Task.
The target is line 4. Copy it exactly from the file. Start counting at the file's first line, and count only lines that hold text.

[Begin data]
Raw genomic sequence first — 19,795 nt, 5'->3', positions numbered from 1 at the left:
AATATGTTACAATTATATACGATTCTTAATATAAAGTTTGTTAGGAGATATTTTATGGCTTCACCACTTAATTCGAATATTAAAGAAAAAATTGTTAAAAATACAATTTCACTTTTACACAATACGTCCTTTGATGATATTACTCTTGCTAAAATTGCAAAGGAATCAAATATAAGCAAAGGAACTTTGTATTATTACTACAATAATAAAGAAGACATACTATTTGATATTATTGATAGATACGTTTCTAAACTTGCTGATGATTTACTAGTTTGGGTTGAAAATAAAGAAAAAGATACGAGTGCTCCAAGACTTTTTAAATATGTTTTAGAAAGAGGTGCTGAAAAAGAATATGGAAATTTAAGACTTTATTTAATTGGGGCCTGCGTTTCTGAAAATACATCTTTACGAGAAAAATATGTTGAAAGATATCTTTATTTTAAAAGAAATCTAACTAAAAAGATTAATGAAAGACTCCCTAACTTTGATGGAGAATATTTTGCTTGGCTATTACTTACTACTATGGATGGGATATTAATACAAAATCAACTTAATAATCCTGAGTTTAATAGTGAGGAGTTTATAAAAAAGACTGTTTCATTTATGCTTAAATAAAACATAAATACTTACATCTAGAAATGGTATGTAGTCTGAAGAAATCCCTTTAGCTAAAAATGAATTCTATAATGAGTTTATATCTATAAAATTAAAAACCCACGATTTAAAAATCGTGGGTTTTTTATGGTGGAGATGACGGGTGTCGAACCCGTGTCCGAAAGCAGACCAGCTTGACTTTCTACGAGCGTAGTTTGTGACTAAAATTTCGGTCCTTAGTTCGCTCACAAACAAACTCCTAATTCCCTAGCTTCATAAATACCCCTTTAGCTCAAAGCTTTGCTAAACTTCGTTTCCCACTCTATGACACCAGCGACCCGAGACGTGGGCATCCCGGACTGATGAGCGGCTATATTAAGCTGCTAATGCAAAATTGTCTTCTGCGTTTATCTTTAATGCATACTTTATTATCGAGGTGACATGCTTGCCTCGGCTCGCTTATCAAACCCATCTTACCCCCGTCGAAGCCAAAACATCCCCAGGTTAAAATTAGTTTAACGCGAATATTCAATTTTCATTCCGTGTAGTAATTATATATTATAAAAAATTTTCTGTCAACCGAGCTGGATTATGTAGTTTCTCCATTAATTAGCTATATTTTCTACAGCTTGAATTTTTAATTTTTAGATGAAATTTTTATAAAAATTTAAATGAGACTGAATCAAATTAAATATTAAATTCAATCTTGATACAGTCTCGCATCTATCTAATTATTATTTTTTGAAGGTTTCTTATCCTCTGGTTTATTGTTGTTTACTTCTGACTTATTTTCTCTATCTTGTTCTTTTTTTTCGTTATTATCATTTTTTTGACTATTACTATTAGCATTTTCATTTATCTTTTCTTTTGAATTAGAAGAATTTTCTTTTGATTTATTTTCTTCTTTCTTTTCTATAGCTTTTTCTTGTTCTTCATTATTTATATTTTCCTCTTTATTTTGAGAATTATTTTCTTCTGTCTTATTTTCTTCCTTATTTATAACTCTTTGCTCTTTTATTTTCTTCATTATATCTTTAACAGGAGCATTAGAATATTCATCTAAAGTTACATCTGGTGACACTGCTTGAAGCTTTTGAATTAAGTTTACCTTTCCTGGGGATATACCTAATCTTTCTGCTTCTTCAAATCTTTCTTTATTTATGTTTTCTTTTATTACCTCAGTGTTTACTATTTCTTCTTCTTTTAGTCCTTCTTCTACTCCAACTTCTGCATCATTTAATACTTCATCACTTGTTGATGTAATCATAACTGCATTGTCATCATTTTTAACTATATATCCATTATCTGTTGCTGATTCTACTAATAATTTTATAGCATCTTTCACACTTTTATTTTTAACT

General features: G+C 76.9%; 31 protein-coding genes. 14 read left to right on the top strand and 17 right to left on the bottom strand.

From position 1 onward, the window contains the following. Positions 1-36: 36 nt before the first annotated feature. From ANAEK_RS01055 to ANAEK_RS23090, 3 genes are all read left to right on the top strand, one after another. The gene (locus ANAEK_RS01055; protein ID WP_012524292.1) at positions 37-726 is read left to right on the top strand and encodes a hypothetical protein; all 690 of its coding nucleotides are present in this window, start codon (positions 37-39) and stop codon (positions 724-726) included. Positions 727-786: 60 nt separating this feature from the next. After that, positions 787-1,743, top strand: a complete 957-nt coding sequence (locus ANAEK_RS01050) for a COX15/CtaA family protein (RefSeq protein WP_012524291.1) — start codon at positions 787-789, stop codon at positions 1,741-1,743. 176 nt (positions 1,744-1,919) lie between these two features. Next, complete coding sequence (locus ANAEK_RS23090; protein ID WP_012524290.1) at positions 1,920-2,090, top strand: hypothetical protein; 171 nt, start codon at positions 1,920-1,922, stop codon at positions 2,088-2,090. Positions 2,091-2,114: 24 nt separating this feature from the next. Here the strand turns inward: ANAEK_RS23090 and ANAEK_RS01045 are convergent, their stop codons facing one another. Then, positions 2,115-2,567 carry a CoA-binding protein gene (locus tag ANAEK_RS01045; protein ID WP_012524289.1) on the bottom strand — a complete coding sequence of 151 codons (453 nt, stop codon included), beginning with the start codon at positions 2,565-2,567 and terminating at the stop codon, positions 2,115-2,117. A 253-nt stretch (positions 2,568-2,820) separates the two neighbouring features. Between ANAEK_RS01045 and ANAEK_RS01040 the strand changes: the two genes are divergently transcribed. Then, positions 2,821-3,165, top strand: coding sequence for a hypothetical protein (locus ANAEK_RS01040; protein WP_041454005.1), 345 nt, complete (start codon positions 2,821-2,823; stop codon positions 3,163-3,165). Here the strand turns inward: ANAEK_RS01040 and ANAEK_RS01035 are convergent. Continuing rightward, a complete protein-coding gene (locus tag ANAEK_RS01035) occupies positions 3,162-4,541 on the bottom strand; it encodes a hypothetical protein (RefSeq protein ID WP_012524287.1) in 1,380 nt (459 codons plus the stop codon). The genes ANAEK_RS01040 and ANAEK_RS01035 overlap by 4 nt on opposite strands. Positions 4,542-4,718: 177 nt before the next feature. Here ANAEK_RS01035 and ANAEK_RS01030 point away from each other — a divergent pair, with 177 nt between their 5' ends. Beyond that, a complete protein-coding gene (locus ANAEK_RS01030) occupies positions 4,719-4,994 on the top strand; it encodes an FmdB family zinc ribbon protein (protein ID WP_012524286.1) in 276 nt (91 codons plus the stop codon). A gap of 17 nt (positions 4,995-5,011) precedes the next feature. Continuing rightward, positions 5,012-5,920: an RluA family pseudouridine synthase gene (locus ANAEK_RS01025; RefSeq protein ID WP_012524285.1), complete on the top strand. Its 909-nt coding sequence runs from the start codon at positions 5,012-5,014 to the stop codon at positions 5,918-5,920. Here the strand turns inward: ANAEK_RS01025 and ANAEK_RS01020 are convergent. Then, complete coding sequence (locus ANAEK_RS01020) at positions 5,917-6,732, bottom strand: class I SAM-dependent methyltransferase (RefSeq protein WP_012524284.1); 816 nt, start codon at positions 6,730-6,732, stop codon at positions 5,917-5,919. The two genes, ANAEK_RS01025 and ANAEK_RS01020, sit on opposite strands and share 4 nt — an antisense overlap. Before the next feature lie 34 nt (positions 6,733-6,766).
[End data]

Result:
From position 1 onward, the window contains the following. Positions 1-36: 36 nt before the first annotated feature. From ANAEK_RS01055 to ANAEK_RS23090, 3 genes are all read left to right on the top strand, one after another. The gene (locus ANAEK_RS01055; protein ID WP_012524292.1) at positions 37-726 is read left to right on the top strand and encodes a hypothetical protein; all 690 of its coding nucleotides are present in this window, start codon (positions 37-39) and stop codon (positions 724-726) included. Positions 727-786: 60 nt separating this feature from the next. After that, positions 787-1,743, top strand: a complete 957-nt coding sequence (locus ANAEK_RS01050) for a COX15/CtaA family protein (RefSeq protein WP_012524291.1) — start codon at positions 787-789, stop codon at positions 1,741-1,743. 176 nt (positions 1,744-1,919) lie between these two features. Next, complete coding sequence (locus ANAEK_RS23090; protein ID WP_012524290.1) at positions 1,920-2,090, top strand: hypothetical protein; 171 nt, start codon at positions 1,920-1,922, stop codon at positions 2,088-2,090. Positions 2,091-2,114: 24 nt separating this feature from the next. Here the strand turns inward: ANAEK_RS23090 and ANAEK_RS01045 are convergent, their stop codons facing one another. Then, positions 2,115-2,567 carry a CoA-binding protein gene (locus tag ANAEK_RS01045; protein ID WP_012524289.1) on the bottom strand — a complete coding sequence of 151 codons (453 nt, stop codon included), beginning with the start codon at positions 2,565-2,567 and terminating at the stop codon, positions 2,115-2,117. A 253-nt stretch (positions 2,568-2,820) separates the two neighbouring features. Between ANAEK_RS01045 and ANAEK_RS01040 the strand changes: the two genes are divergently transcribed. Then, positions 2,821-3,165, top strand: coding sequence for a hypothetical protein (locus ANAEK_RS01040; protein WP_041454005.1), 345 nt, complete (start codon positions 2,821-2,823; stop codon positions 3,163-3,165). Here the strand turns inward: ANAEK_RS01040 and ANAEK_RS01035 are convergent. Continuing rightward, a complete protein-coding gene (locus tag ANAEK_RS01035) occupies positions 3,162-4,541 on the bottom strand; it encodes a hypothetical protein (RefSeq protein ID WP_012524287.1) in 1,380 nt (459 codons plus the stop codon). The genes ANAEK_RS01040 and ANAEK_RS01035 overlap by 4 nt on opposite strands. Positions 4,542-4,718: 177 nt before the next feature. Here ANAEK_RS01035 and ANAEK_RS01030 point away from each other — a divergent pair, with 177 nt between their 5' ends. Beyond that, a complete protein-coding gene (locus ANAEK_RS01030) occupies positions 4,719-4,994 on the top strand; it encodes an FmdB family zinc ribbon protein (protein ID WP_012524286.1) in 276 nt (91 codons plus the stop codon). A gap of 17 nt (positions 4,995-5,011) precedes the next feature. Continuing rightward, positions 5,012-5,920: an RluA family pseudouridine synthase gene (locus ANAEK_RS01025; RefSeq protein ID WP_012524285.1), complete on the top strand. Its 909-nt coding sequence runs from the start codon at positions 5,012-5,014 to the stop codon at positions 5,918-5,920. Here the strand turns inward: ANAEK_RS01025 and ANAEK_RS01020 are convergent. Then, complete coding sequence (locus ANAEK_RS01020) at positions 5,917-6,732, bottom strand: class I SAM-dependent methyltransferase (RefSeq protein WP_012524284.1); 816 nt, start codon at positions 6,730-6,732, stop codon at positions 5,917-5,919. The two genes, ANAEK_RS01025 and ANAEK_RS01020, sit on opposite strands and share 4 nt — an antisense overlap. Before the next feature lie 34 nt (positions 6,733-6,766).